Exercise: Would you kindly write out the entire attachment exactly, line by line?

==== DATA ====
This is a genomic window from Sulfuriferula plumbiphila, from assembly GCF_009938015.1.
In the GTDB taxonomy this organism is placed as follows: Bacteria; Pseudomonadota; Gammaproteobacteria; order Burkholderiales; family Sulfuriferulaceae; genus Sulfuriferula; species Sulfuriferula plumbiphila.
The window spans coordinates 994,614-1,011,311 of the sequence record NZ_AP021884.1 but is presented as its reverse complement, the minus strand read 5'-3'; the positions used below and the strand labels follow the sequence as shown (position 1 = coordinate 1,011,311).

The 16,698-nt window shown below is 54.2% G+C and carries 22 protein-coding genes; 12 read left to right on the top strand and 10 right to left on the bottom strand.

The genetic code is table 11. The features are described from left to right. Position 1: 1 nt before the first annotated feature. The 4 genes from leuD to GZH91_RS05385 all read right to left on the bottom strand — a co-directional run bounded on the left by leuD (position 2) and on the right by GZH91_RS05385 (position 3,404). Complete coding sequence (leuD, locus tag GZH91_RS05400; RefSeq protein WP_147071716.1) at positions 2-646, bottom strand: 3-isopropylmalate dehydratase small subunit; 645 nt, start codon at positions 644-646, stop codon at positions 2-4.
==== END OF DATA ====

This is a genomic window from Sulfuriferula plumbiphila, from assembly GCF_009938015.1.
In the GTDB taxonomy this organism is placed as follows: Bacteria; Pseudomonadota; Gammaproteobacteria; order Burkholderiales; family Sulfuriferulaceae; genus Sulfuriferula; species Sulfuriferula plumbiphila.
The window spans coordinates 994,614-1,011,311 of the sequence record NZ_AP021884.1 but is presented as its reverse complement, the minus strand read 5'-3'; the positions used below and the strand labels follow the sequence as shown (position 1 = coordinate 1,011,311).

The 16,698-nt window shown below is 54.2% G+C and carries 22 protein-coding genes; 12 read left to right on the top strand and 10 right to left on the bottom strand.

The genetic code is table 11. The features are described from left to right. Position 1: 1 nt before the first annotated feature. The 4 genes from leuD to GZH91_RS05385 all read right to left on the bottom strand — a co-directional run bounded on the left by leuD (position 2) and on the right by GZH91_RS05385 (position 3,404). Complete coding sequence (leuD, locus tag GZH91_RS05400; RefSeq protein WP_147071716.1) at positions 2-646, bottom strand: 3-isopropylmalate dehydratase small subunit; 645 nt, start codon at positions 644-646, stop codon at positions 2-4.